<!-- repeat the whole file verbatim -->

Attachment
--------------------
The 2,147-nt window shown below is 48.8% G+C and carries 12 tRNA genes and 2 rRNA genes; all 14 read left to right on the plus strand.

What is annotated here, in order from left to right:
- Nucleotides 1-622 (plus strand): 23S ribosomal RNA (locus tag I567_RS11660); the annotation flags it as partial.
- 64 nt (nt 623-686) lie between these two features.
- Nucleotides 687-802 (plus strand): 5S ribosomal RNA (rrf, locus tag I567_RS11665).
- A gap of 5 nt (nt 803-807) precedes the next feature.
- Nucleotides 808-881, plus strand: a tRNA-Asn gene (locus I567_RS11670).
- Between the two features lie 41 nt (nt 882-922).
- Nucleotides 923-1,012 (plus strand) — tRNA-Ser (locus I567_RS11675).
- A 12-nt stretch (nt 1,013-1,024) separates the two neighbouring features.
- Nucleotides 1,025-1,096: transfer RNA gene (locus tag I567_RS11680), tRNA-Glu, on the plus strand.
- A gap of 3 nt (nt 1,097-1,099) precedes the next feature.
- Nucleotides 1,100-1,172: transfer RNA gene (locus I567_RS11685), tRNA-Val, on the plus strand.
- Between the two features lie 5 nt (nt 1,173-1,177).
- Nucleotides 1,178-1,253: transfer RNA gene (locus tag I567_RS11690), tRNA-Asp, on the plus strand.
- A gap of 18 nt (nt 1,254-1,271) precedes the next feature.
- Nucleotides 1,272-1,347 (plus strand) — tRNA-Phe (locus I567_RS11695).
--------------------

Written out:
The 2,147-nt window shown below is 48.8% G+C and carries 12 tRNA genes and 2 rRNA genes; all 14 read left to right on the plus strand.

What is annotated here, in order from left to right:
- Nucleotides 1-622 (plus strand): 23S ribosomal RNA (locus tag I567_RS11660); the annotation flags it as partial.
- 64 nt (nt 623-686) lie between these two features.
- Nucleotides 687-802 (plus strand): 5S ribosomal RNA (rrf, locus tag I567_RS11665).
- A gap of 5 nt (nt 803-807) precedes the next feature.
- Nucleotides 808-881, plus strand: a tRNA-Asn gene (locus I567_RS11670).
- Between the two features lie 41 nt (nt 882-922).
- Nucleotides 923-1,012 (plus strand) — tRNA-Ser (locus I567_RS11675).
- A 12-nt stretch (nt 1,013-1,024) separates the two neighbouring features.
- Nucleotides 1,025-1,096: transfer RNA gene (locus tag I567_RS11680), tRNA-Glu, on the plus strand.
- A gap of 3 nt (nt 1,097-1,099) precedes the next feature.
- Nucleotides 1,100-1,172: transfer RNA gene (locus I567_RS11685), tRNA-Val, on the plus strand.
- Between the two features lie 5 nt (nt 1,173-1,177).
- Nucleotides 1,178-1,253: transfer RNA gene (locus tag I567_RS11690), tRNA-Asp, on the plus strand.
- A gap of 18 nt (nt 1,254-1,271) precedes the next feature.
- Nucleotides 1,272-1,347 (plus strand) — tRNA-Phe (locus I567_RS11695).